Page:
SINGAPORE - Returning home for Chinese New Year is not on the cards for many Malaysians here this year, with some even opting to work during the festive break to earn some extra money.
Malaysian Ken Lim, 27, who works as a salesman at an electronics retail store, told The Straits Times that he will be taking on a second job as a restaurant waiter on the eve of Chinese New Year.
Manicurist Chow Pei Wen has decided to break with tradition for the first time in 12 years and will not return to her home town Johor to visit her family.
Ms Chow said her sister, who is employed in a factory in Singapore, will be working throughout the holiday.
"Since there isn't much for us to do here, my sister said she would just work because she could get double pay during Chinese New Year," said Ms Chow, 32.
Only around 35 Malaysian employees have applied for leave from American firm Illumina to return home for Chinese New Year, which falls on Feb 12 and 13.
California-based Illumina, which develops DNA sequencing technologies, has several hundred Malaysian employees on its books at its Woodlands manufacturing facility.
Malaysian workers who spoke to ST said the rising number of Covid-19 cases in Malaysia and the high quarantine cost in Singapore were the two key reasons they have decided not to return home for family reunions next month.
Malaysia has been reporting a daily average of about 3,000 cases a day since the beginning of this year.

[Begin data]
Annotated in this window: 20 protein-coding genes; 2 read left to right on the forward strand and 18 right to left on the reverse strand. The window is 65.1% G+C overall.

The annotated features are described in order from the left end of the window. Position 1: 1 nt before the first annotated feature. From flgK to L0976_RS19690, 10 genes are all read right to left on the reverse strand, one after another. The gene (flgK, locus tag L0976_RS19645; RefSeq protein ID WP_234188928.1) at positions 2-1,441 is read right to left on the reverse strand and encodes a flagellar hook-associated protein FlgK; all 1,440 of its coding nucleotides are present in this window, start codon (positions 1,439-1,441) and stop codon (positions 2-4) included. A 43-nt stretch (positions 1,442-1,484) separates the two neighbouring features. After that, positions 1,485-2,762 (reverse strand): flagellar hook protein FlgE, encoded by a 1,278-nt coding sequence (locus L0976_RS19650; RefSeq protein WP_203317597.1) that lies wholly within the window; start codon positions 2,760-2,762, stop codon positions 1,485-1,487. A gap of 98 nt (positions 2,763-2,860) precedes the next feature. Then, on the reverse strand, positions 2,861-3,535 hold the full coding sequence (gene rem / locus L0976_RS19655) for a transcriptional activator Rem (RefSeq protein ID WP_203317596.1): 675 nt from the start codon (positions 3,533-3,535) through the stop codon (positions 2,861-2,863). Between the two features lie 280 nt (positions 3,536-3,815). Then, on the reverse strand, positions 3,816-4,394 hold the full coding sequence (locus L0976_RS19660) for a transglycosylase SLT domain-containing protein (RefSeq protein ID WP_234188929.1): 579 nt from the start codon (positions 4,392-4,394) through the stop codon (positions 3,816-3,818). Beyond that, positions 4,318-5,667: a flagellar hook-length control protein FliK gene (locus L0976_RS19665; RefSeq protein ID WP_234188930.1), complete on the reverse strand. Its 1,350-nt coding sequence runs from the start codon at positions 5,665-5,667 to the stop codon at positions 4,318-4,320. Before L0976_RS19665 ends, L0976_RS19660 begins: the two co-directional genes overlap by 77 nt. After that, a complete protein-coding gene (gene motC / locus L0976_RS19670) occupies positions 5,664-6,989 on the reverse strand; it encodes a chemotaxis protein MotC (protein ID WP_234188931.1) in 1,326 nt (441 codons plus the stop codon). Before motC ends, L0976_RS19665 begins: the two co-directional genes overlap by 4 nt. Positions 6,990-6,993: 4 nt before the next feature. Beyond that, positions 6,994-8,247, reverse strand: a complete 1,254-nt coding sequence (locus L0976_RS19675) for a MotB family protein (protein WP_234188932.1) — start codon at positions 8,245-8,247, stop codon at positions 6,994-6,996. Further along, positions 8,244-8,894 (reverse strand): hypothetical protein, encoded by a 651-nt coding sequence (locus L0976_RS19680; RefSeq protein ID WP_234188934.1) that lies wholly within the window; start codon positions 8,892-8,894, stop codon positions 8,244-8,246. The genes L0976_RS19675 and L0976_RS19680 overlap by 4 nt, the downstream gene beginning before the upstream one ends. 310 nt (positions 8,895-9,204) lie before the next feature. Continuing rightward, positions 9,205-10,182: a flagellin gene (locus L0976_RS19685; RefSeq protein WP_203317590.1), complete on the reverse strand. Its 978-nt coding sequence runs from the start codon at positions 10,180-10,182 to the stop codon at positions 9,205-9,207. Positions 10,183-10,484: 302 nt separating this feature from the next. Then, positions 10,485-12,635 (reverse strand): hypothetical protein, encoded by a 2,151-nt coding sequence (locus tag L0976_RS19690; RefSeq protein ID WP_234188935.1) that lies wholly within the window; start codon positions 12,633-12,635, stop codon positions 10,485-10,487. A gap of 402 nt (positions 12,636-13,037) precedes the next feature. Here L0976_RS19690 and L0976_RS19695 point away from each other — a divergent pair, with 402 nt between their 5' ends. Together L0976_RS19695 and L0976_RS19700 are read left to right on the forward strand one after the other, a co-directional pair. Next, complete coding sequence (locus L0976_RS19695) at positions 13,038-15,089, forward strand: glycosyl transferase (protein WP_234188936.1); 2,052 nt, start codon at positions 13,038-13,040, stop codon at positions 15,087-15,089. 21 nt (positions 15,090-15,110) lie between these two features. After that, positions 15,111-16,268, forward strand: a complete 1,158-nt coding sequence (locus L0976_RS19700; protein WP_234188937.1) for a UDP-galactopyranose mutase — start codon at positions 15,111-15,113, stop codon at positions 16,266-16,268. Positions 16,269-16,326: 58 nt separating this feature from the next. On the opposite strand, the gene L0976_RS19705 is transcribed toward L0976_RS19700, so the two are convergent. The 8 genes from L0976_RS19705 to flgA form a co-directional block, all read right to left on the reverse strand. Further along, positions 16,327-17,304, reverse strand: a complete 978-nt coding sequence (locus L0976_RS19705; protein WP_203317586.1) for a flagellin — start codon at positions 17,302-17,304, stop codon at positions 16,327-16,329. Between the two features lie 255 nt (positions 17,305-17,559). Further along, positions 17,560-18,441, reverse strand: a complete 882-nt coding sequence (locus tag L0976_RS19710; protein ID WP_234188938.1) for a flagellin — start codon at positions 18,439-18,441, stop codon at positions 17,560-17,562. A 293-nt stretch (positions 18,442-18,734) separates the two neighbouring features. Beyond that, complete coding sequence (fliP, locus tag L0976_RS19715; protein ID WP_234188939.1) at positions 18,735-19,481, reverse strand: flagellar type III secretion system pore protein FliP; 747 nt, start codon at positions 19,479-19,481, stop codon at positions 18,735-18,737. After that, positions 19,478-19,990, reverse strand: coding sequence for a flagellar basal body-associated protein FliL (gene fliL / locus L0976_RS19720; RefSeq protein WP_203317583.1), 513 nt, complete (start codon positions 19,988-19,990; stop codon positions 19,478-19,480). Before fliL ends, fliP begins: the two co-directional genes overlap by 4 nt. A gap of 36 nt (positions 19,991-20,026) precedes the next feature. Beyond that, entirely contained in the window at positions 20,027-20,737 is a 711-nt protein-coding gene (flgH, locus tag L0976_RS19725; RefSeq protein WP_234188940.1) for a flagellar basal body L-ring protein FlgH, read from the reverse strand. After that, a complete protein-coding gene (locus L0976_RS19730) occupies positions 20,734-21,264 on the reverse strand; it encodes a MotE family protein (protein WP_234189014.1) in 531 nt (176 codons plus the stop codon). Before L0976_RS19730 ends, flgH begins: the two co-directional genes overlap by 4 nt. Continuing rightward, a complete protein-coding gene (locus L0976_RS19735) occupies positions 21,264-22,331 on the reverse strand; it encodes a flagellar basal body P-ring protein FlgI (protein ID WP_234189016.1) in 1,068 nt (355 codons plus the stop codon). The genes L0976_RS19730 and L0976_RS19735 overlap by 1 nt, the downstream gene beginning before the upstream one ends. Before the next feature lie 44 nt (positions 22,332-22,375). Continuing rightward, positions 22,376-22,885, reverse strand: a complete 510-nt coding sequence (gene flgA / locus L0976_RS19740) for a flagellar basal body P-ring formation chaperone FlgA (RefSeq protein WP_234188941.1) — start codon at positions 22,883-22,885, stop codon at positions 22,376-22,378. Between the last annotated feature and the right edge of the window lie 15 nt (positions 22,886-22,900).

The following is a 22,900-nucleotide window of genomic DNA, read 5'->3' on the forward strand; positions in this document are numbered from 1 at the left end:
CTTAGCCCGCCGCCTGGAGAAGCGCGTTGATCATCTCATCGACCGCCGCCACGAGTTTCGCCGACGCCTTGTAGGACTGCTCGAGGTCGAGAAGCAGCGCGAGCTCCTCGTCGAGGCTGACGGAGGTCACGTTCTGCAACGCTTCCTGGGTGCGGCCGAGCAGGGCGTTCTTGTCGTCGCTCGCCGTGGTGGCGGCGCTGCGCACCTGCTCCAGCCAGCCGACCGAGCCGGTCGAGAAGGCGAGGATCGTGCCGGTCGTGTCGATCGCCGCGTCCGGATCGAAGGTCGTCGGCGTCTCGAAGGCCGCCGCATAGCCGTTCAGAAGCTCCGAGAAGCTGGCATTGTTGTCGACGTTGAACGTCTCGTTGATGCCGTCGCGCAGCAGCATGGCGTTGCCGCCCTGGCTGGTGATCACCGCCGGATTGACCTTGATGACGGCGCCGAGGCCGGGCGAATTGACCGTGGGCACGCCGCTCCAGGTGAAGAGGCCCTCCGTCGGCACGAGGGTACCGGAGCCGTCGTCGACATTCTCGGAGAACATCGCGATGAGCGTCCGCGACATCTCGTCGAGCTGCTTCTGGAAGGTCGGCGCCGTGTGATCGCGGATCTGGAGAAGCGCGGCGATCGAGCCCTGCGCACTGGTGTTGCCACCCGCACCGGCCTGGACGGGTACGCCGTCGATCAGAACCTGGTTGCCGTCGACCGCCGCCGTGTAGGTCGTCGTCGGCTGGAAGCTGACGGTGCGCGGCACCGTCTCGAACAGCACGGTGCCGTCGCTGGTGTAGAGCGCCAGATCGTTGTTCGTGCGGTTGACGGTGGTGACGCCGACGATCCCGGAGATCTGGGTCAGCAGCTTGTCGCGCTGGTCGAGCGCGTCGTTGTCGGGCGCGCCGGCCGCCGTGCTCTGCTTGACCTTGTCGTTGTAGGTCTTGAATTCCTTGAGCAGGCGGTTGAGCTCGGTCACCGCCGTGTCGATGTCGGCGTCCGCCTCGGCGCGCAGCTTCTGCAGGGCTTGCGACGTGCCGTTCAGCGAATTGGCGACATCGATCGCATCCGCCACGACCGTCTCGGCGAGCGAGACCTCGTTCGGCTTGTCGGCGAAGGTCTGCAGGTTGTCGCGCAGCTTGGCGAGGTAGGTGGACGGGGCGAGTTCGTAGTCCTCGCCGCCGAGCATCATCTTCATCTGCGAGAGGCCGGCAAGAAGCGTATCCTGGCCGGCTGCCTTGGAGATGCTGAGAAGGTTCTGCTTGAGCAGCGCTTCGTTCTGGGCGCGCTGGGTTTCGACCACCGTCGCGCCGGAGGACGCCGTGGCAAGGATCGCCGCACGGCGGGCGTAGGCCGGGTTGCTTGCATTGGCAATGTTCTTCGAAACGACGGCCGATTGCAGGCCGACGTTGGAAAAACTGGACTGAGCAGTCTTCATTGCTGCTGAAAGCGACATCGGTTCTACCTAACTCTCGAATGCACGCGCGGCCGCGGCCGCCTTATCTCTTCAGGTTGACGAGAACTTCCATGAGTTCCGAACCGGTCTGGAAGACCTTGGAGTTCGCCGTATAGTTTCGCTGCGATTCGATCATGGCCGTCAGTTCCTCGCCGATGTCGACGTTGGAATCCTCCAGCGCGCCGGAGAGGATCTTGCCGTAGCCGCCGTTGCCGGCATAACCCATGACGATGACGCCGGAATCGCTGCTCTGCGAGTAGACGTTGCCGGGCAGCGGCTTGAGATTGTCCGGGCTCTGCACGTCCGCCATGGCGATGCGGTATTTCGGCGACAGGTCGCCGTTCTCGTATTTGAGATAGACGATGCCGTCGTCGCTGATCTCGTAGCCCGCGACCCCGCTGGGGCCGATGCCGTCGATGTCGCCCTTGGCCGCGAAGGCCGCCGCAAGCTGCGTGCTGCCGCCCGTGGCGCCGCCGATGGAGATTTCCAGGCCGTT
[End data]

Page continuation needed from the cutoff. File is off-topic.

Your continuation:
A nationwide state of emergency has been imposed until Aug 1 and several states and federal territories went into lockdown again on Jan 13.
The movement control order (MCO) that has since been imposed in Penang, Selangor, Johor, Sabah, Melaka and Kelantan, and the federal territories of Putrajaya, Kuala Lumpur and Labuan, is expected to end on Feb 4.
Before the pandemic, around 300,000 people used the Causeway every day, including about 100,000 Malaysians who commuted daily to Singapore to work before returning home at night.
Since the border reopened last August, Malaysians are able to return here for work under the Periodic Commuting Arrangement (PCA) and Reciprocal Green Lane (RGL) schemes.
A Covid-19 test and 14 days in a dedicated stay-home notice (SHN) facility in Singapore costs $2,125 and is payable upon application.
Malaysian Jade Chua, 27, who works as a sales and marketing executive in Singapore, said: "My parents agreed that I should not return home for Chinese New Year. The risk is too high. With so many daily cases detected in Malaysia every day, there is a high chance I could contract the virus."
Malaysians who test positive for Covid-19 at their pre-departure check, performed within 72 hours before their departure for Singapore, will not be allowed to enter.
The cost for entering Singapore under the PCA scheme is also non-refundable and is payable upon application.
Ms Chua said: "The total cost to serve quarantine in Malaysia and Singapore is about two times my monthly salary. My parents also don't want me to spend so much money."
The only child last saw her parents before the MCO was introduced in Malaysia on March 18 last year.
"I miss my parents very much. We plan to eat our reunion dinner together on New Year's Eve via a video call," she said.
Ms Aarathi Arumugam, president of the Malaysian Association in Singapore, said it has come up with an initiative to host dinners for lonely Malaysian workers and students who cannot return home to spend the festive holiday with their families.
The association is also trying to raise funds to continue to provide meals for some 400 low-income Malaysians here who are still affected by the pandemic.
A Ministry of Trade and Industry spokesman said Singapore reviews and updates the border measures regularly as the situation in other countries evolve.
As of Sunday (Jan 24), both the PCA and RGL schemes remain in place to facilitate safe travelling between Singapore and Malaysia.